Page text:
Showing posts from 2010

Asynchronous directory tree walk in node.js

I wrote an asynchronous directory tree walker in node.js . Note the use of Continuation Passing Style in the fileCb callback. That allows the callback to perform its own asynchronous operations before continuing the directory walk. (This code is provided under the Apache Licence 2.0 .) // asynchronous tree walk // root - root path // fileCb - callback function (file, next) called for each file // -- the callback must call next(falsey) to continue the iteration, // or next(truthy) to abort the iteration. // doneCb - callback function (err) called when iteration is finished // or an error occurs. // // example: // // forAllFiles('~/', // function (file, next) { sys.log(file); next(); }, // function (err) { sys.log("done: " + err); }); function forAllFiles ( root , fileCb , doneCb ) {      fs . readdir ( root , function processDir ( err , files ) {          if ( err ) {              fileCb ( err );          } else {              if ( files .

Getting Old Educational Software to Run on OSX 10.6

My kids' favorite piece of educational software is " Clifford The Big Red Dog Thinking Adventures " by Scholastic. We received it as a hand-me-down from their cousins. The CD was designed for Windows 95-98 and pre-OSX Macintosh. Unfortunately, it does not run on OS X 10.6. (I think it fails to run because it uses the PowerPC instruction set and Apple dropped support for emulating that instruction set in 10.6.) After some trial and error, I found the most reliable way to run Clifford on my Mac was: Install VMWare Fusion . Install Ubuntu 10.10 32-bit in a Virtual Machine. Install the VMWare Additions to make Ubuntu work better in the VM. Install Wine on Ubuntu 10.10 . (Wine provides partial Windows API emulation for Linux.) Configure the audio for Wine. (I accepted the defaults.) Insert the Clifford CD and manually run the installer. The result is that the Clifford game runs full screen with smooth animation and audio, even on my lowly first-generation Intel Mac Mi

Eulogy for a PC

This Labor Day weekend I decommissioned my tower PC. If memory serves, I bought it in the summer of 2002, in one last burst of PC hobby hacking before the birth of my first child. It's served me and my growing family well over the years, first as my main machine, later as a media server. But the world has changed, and it doesn't make much sense to keep it running any more. It's been turned off for the last year while I traveled to Taiwan. In that time I've learned to live without it. The specific reasons for decommissioning it now are: It needs a new CMOS battery. It needs a year's worth of Vista service packs and security updates. I don't use the media center feature any more. After a year without a Windows machine I don't want to maintain one any more. It's too noisy and uses too much energy to leave on as a server. The decommissioning process I booted it, and combed through the directories. I carefully copied off all the photos, code pro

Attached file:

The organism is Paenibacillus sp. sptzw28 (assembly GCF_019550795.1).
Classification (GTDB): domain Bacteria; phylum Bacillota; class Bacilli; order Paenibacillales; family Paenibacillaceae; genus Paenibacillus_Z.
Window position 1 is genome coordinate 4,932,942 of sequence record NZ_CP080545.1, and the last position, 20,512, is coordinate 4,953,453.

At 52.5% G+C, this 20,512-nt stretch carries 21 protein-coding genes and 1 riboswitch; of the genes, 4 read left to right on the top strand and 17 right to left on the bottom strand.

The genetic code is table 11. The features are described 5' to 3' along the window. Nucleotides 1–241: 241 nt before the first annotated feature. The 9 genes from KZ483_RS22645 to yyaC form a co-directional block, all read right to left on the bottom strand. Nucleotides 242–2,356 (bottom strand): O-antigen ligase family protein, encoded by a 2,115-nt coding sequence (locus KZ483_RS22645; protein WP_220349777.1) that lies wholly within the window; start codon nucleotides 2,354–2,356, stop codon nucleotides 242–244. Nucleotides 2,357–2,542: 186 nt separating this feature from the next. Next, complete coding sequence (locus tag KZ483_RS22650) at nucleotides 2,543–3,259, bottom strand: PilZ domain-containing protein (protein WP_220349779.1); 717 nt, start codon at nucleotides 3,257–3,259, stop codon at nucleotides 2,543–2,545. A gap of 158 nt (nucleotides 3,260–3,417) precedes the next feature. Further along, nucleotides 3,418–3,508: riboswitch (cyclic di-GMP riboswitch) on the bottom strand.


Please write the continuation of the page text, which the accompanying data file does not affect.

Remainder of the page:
An update on my car stereo

It's been a year since I bought my fancy car stereo . I wanted to mention that I've ended up not using most of the fancy features. The built-in MP3 player had issues with my 1000-song / 100 album / 4 GB music collection: It took a long time to scan the USB storage each time the radio turned on. It was difficult to navigate the album and song lists. Chinese characters were not supported. It took a long time to "continue" a paused item, especially a long item like a podcast. The bluetooth pairing only worked with one phone at a time, which was awkward in a two-driver family. Here's how I use it now: I connect my phone using both the radio's USB (so the phone is being charged) and mini stereo plugs. I use the phone's built-in music player. I have the radio set to AUX to play the music from the stereo input plug. It's a little bit cluttered, because of the two cables, but it gets the job done. The phone's music player UI is so much better t

What I did on my Winter Vacation

I just returned to the US after eight months living in Taiwan. The trip was great fun for me and my family. But more than that, it was a very productive time for me to learn new programming technologies. Why was my trip so productive? I think some of the reasons were: I was away from my home computer set up (including video game consoles and a large TV). All I had was a Mac Mini (for the family to use), a MacBook Pro (for work) and a Nexus One phone. I commuted by bus rather than car. While my commute time was longer, it was much more productive. Instead of having to concentrate on driving, I had 40 minutes a day of free time to think, web surf, and even code. I didn't follow local politics, and USA politics were made less interesting by distance and time zone. I stopped visiting political web sites and obsessing over current events. The timezone difference between Taipei and the US ment that email became a once-a-day event, rather than a continuous stream of interruptions.

ICFP 2010 contest is a bust for me

The ICFP 2010 contest rules have been posted, and I am quite disappointed by this year's contest. This year's contest is difficult to describe. It's too clever by half, and it depends too much on time, and too much on repeated interaction with the organizer's servers. The conceit is that you're designing "car engines", and "fuel for car engines". A car engine is a directed graph with certain properties, and "fuel" is a directed graph with other properties that generates a set of coefficients that are fed to the engine. Layered on top of that is an encoding puzzle (you have to figure out how the engine and fuel directed graphs are encoded for submission to the IFCP servers.) Layered on top of that is an economy where you are encouraged to submit your own car engines and write optimal fuels for other people's car engines. There are benefits for finding better fuels for existing car designs. (You aren't provided the details o

Writing an Android application in JavaScript and HTML5